On Saturday, October 26, 2019, the SABR Oscar Charleston Chapter hosted a meeting at the Indianapolis Public Library-Haughville Branch.
First, Professor David Goss, formerly of the Indiana University School of Optometry, presented on the use of eyeglasses in professional baseball (see attachment). In fact, starting with pitcher William White, players have worn eyeglasses dating back to 1877. Professor Goss described the past stigma that visually-impaired players confronted, but also noted that modern sensibility and sturdier eyeglass frames have helped change that. Finally, if you want to see how much vision—obviously—affects the game, compare George Sisler’s stats before 1923, when a sinus infection damaged his vision, and after; the contrast is shocking.
Second, Jeff Stanger, author of several baseball books, discussed backstories behind some of baseball’s famous artifacts. For Bobby Thomson’s “Shot Heard ‘Round the World,” both the spectator who caught the ball, and the ball’s subsequent chain of custody, have been subject to forensic and historical debate. And the priceless Honus Wagner T206—indeed the entire legendary T206 set itself—underwent criminal controversy at the hands of inept fabricators. Mr. Stanger covered these tales, and others, during his presentation.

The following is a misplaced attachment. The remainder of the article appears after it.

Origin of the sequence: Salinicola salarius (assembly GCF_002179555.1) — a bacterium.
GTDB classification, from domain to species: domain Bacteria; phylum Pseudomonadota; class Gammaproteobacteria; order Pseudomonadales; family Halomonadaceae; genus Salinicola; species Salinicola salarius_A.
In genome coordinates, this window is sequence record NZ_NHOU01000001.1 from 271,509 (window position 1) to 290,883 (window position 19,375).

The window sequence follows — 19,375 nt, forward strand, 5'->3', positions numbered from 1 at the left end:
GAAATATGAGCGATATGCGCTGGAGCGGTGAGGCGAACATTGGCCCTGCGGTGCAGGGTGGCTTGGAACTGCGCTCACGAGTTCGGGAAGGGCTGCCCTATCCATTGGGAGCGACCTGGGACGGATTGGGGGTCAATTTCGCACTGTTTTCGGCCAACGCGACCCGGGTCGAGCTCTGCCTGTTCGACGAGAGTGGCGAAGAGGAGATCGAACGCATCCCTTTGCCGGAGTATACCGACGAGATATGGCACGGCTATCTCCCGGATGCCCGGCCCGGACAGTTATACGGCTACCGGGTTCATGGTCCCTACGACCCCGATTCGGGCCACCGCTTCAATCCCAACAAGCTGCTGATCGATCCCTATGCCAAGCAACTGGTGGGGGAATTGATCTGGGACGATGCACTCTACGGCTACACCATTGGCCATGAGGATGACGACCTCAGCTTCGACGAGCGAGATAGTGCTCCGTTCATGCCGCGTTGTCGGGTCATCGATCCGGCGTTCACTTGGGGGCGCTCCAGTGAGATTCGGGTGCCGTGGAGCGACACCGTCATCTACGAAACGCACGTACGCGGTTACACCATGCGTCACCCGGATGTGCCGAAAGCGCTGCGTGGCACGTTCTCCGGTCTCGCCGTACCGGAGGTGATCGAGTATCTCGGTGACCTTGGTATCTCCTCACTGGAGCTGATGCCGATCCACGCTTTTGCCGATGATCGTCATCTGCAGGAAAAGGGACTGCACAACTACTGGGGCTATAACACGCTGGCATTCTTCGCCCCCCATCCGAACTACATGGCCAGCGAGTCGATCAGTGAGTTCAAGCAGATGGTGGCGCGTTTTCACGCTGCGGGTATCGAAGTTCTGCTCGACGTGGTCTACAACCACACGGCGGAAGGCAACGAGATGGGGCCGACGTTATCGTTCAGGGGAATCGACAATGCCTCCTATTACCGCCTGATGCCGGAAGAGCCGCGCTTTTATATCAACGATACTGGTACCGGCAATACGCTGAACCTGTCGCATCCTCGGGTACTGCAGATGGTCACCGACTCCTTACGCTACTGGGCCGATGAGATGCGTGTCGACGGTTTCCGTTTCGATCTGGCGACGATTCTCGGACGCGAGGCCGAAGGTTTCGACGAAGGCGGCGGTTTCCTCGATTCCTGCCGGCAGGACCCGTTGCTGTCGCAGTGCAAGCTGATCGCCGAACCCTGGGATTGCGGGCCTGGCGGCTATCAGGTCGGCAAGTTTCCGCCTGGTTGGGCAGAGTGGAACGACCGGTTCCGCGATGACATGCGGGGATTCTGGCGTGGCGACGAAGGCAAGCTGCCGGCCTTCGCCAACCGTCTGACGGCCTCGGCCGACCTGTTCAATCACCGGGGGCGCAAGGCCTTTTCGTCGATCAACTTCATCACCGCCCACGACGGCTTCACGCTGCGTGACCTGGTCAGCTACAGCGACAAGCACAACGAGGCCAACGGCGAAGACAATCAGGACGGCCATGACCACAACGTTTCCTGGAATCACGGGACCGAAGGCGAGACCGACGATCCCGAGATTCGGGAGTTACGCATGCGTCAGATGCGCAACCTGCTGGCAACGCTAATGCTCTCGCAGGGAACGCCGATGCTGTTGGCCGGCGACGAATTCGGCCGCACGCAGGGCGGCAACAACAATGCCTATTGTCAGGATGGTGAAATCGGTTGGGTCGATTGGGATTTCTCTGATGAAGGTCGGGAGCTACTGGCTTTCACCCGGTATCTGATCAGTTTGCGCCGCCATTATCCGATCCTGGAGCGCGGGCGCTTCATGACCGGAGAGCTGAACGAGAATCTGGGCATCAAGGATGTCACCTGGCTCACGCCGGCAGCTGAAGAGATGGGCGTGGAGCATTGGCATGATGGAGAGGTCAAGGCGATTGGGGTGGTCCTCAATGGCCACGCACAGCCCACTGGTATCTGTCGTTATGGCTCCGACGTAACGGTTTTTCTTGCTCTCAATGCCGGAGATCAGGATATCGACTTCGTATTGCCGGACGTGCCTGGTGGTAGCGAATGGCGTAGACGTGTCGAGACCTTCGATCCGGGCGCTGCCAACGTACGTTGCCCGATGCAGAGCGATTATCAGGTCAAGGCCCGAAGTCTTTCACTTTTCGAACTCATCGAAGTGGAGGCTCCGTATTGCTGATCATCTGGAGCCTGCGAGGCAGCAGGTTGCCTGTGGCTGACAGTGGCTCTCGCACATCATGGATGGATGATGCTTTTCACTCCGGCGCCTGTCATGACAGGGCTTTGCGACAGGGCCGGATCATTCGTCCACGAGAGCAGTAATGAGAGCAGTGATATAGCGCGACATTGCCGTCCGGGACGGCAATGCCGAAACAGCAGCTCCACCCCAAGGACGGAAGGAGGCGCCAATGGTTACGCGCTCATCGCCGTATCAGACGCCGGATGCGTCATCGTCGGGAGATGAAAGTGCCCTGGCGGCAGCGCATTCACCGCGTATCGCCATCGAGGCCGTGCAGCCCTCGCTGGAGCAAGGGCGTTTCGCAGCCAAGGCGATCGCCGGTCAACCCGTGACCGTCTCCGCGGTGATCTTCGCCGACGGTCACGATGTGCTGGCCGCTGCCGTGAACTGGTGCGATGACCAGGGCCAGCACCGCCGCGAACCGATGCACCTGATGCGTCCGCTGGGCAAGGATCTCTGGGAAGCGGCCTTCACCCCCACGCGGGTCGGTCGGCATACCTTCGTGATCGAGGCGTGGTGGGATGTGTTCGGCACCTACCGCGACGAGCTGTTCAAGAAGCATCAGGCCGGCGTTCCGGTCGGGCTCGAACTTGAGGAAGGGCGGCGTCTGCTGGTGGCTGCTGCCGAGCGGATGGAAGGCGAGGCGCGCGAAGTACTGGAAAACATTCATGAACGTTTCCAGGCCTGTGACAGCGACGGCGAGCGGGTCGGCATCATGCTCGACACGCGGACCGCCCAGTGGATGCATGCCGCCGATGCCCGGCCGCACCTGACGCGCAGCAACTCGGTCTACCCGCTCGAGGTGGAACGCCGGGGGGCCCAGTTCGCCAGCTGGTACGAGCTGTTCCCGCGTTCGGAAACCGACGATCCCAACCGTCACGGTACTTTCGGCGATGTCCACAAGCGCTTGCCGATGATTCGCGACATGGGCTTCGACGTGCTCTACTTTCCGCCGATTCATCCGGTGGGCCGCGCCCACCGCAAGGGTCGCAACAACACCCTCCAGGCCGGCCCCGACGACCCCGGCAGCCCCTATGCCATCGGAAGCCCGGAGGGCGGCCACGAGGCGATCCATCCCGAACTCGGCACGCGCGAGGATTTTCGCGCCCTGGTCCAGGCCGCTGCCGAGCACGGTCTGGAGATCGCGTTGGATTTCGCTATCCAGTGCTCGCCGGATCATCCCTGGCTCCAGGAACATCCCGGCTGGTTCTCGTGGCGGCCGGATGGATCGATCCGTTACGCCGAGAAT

Third, Jim Blessing, perhaps our Chapter’s most frequent traveler, chronicled the history of Baseball Hall of Famer gravesites and his adventures in tracking those down. With graves located in states ranging from here to Hawaii, and New York to California, Jim has visited 215 of the 232 known gravesites. California leads with twenty-one gravesites, while Indiana hosts six. Offering interesting trivia, Jim pointed out that the first American League president, Ban Johnson, is buried in Indiana. That’s one Hoosier gravesite that none of our meeting’s attendees could name!
Thank you to all our presenters!
Finally, a hearty congratulations to Jim Blessing on his World Series trivia victory!
I’ll be in touch with everyone as the meeting and event schedule for late 2019 and into 2020 materializes. Until then, please contact me if you’re interested in presenting at a future meeting or know someone who might be interested.
— Trent Morton